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Eight-year-old boy questioned after teachers mistake t-shirt slogan for Isis propaganda

Boy reportedly still reluctant to attend school after the incident

Caroline Mortimer
Monday 01 August 2016 09:46 BST
The report highlighted several instances of young people being reported to Prevent for minor incidents
The report highlighted several instances of young people being reported to Prevent for minor incidents (PA)

An eight-year-old boy has been questioned by Prevent officers after his teachers mistook his T-shirt slogan for Isis propaganda, a report has claimed.

The unnamed boy wore a T-shirt with the words with the words “I want to be like Abu Bakr al-Siddique” - a key early Muslim leader in the first years after the death of Prophet Mohamed who is regarded as one of the founding fathers of Sunni Islam.

But teachers at his East London primary school mistook the slogan for praise of the self-styled Abu Bakr al-Baghdadi - the leader of Isis in Syria and Iraq.

The boy's mother said she had been contacted by a social services representative in February 2016 who said they wished to discuss the incident with the boy and she recalled the word "deradicalisation" being used.

At the interview, his parents said they were kept out of the room as the boy was asked questions about Isis - which he did not know anything about.

The child later said he had also been asked about his religious beliefs such as whether he believed Christians go to hell when they die and what he liked to watch on TV.

The mother said she had been told by social services that they had recorded a "form of caution" against him but she did not know whether this was a formal caution and how it would affect him in the future.

At eight, the boy is below the age of criminal responsibility.

Prevent is the Home Office’s anti-extremism programme which aims to target young people in particular who are at risk of radicalisation.

The incident was one of several highlighted in a report by human rights charity, Rights Watch UK, as evidence of Muslim pupils being made to feel unwelcome at school due to the Prevent strategy.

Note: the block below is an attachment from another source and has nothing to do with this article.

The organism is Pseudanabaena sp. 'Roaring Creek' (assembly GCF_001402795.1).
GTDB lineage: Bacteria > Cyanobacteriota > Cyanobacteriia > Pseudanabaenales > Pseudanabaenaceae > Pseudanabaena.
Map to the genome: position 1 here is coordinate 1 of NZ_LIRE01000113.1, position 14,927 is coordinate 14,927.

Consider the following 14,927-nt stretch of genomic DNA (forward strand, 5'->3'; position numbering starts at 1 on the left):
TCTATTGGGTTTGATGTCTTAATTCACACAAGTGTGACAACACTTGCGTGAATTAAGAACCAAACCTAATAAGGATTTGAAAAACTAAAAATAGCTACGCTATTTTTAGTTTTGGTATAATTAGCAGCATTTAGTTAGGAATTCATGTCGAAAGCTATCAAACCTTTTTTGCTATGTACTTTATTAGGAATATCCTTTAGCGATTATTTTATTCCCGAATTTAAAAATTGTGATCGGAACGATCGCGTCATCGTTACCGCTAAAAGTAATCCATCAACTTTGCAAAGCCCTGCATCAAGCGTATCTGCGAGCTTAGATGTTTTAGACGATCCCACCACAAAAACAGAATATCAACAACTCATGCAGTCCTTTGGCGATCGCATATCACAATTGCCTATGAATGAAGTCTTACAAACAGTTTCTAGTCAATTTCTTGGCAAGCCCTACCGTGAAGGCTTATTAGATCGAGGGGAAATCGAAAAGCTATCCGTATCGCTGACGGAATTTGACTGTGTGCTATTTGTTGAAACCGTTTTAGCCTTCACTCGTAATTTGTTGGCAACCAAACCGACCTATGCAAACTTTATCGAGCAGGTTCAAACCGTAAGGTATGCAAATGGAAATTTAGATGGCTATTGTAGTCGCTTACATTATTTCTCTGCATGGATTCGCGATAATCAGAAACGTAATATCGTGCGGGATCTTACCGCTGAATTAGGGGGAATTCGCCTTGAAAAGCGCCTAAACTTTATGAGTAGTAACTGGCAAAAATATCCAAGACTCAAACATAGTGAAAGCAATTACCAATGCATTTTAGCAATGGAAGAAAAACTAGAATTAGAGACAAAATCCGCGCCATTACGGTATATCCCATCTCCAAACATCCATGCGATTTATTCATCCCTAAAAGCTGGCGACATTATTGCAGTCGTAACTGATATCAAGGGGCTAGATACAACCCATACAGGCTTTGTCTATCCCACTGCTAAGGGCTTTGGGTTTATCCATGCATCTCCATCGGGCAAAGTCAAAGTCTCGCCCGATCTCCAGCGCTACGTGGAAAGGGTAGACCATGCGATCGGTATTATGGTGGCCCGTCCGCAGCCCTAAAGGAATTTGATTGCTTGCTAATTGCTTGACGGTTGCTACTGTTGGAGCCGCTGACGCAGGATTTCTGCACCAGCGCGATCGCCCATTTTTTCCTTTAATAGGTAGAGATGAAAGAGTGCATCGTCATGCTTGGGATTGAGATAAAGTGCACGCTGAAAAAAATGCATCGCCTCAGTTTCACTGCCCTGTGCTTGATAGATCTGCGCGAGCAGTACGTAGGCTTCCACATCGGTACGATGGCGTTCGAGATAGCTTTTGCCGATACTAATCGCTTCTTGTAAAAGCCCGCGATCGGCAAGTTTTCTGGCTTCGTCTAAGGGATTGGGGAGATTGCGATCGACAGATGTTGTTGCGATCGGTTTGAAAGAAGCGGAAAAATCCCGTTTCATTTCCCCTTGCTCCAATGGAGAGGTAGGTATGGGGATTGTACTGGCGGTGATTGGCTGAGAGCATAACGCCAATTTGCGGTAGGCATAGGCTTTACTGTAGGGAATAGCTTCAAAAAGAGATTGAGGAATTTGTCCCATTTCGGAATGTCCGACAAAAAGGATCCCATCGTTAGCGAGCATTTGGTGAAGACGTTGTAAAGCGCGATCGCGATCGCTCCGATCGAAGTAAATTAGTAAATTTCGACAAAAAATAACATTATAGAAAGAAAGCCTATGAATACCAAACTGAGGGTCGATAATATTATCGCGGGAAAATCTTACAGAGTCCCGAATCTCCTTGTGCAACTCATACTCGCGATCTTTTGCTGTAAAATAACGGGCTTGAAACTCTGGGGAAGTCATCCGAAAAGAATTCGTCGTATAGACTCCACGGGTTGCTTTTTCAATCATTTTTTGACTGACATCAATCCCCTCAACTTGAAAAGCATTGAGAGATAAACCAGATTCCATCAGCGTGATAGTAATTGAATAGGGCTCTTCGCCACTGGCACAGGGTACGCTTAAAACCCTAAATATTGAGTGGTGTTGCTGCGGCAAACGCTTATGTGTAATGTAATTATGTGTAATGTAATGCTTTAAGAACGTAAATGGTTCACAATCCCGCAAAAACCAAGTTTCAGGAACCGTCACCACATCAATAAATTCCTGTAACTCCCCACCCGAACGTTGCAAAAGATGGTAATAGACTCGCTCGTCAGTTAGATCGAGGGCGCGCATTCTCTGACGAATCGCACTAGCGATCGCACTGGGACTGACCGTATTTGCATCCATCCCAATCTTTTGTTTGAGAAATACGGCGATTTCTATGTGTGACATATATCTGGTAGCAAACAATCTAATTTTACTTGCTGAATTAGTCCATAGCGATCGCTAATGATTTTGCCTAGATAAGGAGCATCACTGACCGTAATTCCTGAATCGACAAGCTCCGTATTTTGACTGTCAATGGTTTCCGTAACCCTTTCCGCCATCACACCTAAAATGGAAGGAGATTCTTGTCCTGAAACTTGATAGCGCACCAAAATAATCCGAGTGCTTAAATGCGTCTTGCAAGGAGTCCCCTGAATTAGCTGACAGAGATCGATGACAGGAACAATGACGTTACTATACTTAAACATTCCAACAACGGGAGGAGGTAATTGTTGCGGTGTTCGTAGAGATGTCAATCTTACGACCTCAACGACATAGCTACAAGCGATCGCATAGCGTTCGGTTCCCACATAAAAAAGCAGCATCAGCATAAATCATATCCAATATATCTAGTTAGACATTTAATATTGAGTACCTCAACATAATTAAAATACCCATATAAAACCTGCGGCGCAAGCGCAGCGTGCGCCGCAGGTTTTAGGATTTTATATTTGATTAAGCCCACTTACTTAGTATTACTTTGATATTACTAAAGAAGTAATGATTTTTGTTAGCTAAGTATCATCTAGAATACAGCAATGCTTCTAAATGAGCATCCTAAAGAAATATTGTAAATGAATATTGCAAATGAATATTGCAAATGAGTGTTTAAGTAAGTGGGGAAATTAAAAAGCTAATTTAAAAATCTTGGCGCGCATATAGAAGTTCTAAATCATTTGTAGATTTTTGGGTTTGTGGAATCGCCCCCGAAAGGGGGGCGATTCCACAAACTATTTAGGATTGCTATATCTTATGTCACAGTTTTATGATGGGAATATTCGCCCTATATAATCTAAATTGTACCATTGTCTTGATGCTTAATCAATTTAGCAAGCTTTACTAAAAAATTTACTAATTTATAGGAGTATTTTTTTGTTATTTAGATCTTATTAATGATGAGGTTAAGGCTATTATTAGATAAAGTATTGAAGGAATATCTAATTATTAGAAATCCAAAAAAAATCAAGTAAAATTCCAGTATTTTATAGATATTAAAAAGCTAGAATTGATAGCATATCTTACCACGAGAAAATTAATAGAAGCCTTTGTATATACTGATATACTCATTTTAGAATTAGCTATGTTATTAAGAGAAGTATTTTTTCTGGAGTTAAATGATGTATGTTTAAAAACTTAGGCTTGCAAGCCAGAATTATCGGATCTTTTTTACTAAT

Other incidents included a 16-year-old student with learning difficulties who was referred to Prevent after borrowing a book about terrorism from the school library and a 17-year-old boy who was questioned by police officers after being referred to the programme for expressing support for Palestinian nationhood.

The director of the charity, Yasmine Ahmed, said: “It is completely unacceptable that the Government is collecting, retaining and potentially sharing information on children in the United Kingdom without their consent and with no apparent regulation and oversight, particularly in instances where these children are not even accused or suspected of engaging in unlawful activity.

“It is time for the UK Government to acknowledge that the Prevent strategy is infringing the human rights of children across the United Kingdom and is counterproductive.”

She said the boy in question had been suffering from “stress related health problems” and was reluctant to go to school since the incident.

Ms Ahmed said their report showed the “complete lack of consideration” of the impact of the Prevent strategy on children.

She said there was “no acknowledgment the strategy may impact children's human rights, particularly their rights to freedom of expression, education and freedom of religion” and called for it to be abolished.

A Home Office spokesperson said: "Schools should be a safe place where young people can discuss any issue and develop the knowledge to see extremist ideologies for what they are and challenge them. The Prevent duty is about safeguarding children from extremist ideologies, not about shutting down that debate — to suggest otherwise is just wrong.

"Our recent teachers' omnibus survey shows the impact of that with 83 per cent of school leaders confident in how they should implement the Prevent duty. We have also published a range of advice and resource materials via our Educate Against Hate website.”

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